With Halloween approaching, October is the perfect month to read a book featuring chocolate, and JoAnna Carl’s Chocoholic Mysteries are a perfect choice. For my “A Taste of Murder” discussion series, I ended up reading two selections. I picked up a copy of Crime de Cocoa, which includes the first three Chocoholic Mysteries and a bonus short story!
Published in 2001, the short story, “A Chocolate Kidnapping Clue,” introduces readers to Lee McKinney. Author Carl describes her sleuth, Lee McKinney, as a Texas beauty queen who is making a new start in the fictitious resort town Warner Pier, Michigan, where she works at her Aunt Nettie’s TenHuis Chocolate shop. However, in this premier story, Lee is merely a sixteen year-old working in her aunt and uncle’s chocolate shop while her parents finalize their divorce.
“The Chocolate Kidnapping Case” first appeared in print in …And the Dying is Easy, an anthology of stories including entries by Tamar Myers, Dana Stabenow, Max Allan Collins, Lydia Adamson, and Selma Eichler, among others. The theme of the collection was “getting away from it all” or sleuths “on holiday.” The story served as a promotion for the novels to come; the first two Chocoholic Mysteries were published in 2002.
The Publishers Weekly review particularly cites Carl’s entry as a “satisfying appetizer will leave fans hungering for the main course in Carl’s upcoming novel, The Chocolate Cat Caper.”
In the story, Lee encounters rich bitch Alana Fairchild Hyden, who seems to visit the TenHuis Chocolade merely to make Lee’s summer miserable. Both girls are about the same age, sixteen, but they most definitely don’t move in the same social circles. But are the rich truly happy? Certainly Alana isn’t when she turns up kidnapped. Despite her dislike of Alana, it’s Lee who ends up solving the case.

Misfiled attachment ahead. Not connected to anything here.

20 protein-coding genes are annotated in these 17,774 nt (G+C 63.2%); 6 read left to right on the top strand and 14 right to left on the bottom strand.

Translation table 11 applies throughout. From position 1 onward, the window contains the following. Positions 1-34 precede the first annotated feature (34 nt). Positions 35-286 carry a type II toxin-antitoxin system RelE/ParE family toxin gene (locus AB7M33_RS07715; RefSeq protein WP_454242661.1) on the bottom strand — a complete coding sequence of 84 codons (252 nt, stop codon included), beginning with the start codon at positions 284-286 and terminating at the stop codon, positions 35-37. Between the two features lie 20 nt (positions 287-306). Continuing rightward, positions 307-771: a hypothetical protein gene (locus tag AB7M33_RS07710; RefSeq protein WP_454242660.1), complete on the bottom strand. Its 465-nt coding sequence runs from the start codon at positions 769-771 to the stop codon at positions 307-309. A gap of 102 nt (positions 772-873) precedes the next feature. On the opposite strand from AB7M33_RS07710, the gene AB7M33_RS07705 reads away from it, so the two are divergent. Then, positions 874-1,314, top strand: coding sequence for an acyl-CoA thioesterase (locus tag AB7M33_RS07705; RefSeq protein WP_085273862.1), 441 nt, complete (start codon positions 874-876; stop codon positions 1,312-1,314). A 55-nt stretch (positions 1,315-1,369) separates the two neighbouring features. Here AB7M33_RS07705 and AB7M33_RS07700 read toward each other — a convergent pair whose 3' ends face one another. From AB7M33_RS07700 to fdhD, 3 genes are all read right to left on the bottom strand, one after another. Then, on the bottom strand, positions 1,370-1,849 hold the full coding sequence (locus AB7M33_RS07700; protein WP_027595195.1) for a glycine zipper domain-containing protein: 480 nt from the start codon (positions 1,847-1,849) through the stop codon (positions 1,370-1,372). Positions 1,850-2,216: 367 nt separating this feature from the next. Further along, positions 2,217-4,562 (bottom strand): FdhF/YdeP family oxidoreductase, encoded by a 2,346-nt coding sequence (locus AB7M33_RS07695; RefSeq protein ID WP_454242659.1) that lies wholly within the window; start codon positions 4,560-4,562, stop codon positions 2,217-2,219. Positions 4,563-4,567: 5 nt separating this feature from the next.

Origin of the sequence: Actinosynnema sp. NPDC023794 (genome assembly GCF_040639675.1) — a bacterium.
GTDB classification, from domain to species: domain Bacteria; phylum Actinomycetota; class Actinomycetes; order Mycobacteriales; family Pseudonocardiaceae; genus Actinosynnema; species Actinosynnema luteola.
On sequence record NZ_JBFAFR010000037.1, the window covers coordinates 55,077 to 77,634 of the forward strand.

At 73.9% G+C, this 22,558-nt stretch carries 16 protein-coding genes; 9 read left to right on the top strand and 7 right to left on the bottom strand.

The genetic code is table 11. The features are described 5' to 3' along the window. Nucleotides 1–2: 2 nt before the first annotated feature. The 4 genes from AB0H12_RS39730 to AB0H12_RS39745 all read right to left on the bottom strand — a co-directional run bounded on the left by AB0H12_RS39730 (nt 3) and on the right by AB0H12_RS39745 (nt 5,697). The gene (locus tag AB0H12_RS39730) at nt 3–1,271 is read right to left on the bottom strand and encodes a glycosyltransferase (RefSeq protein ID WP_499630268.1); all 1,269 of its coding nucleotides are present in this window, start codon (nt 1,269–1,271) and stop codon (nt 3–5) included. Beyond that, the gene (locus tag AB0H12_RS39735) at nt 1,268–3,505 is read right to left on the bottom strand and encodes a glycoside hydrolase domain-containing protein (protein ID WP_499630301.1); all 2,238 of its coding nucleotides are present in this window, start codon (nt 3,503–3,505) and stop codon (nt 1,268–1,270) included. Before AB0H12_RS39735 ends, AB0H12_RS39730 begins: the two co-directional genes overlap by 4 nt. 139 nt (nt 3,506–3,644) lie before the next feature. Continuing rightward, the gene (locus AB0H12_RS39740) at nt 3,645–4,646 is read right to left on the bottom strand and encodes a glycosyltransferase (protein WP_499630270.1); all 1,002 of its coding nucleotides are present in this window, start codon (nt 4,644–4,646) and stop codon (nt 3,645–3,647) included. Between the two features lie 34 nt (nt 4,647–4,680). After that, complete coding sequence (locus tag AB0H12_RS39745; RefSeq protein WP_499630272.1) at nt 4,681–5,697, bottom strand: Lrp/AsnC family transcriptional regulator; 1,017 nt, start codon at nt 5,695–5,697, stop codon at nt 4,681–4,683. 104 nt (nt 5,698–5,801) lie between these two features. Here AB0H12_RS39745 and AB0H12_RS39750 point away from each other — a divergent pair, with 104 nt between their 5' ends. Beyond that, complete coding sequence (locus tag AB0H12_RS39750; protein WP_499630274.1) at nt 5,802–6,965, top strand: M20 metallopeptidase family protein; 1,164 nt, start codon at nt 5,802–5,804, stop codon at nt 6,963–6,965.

Longtime mystery readers will likely have no trouble solving this little mystery. Still, it serves as a perfect introduction to this cozy series. It’s worth seeking out the story anthology or this more recent edition to read it.
I thought the story captured the mindset of a teenage rather well. At the beginning, Lee seems quite self-absorbed, and everything appears to revolve around her, at least to her mind. It’s not until she meets eccentric neighbor Inez Deacon that she begins to grow as a character and, of course, set about to resolve the kidnapping.
Now, since the viewpoint—Lee’s—is first person, the motives behind the crime–though very believable–come across as neat, black-and-white assumptions. We—and the narrator—are never privy to any confessions. This makes the death in the story more regrettable and a tad disappointing. This being a series, the killed off character could have been an interesting inclusion—worth more exploration—in later stories.
As for my second selection, naturally I chose to read the first novel in the Chocoholic Mystery series, The Chocolate Cat Caper; the review of which will appear soon.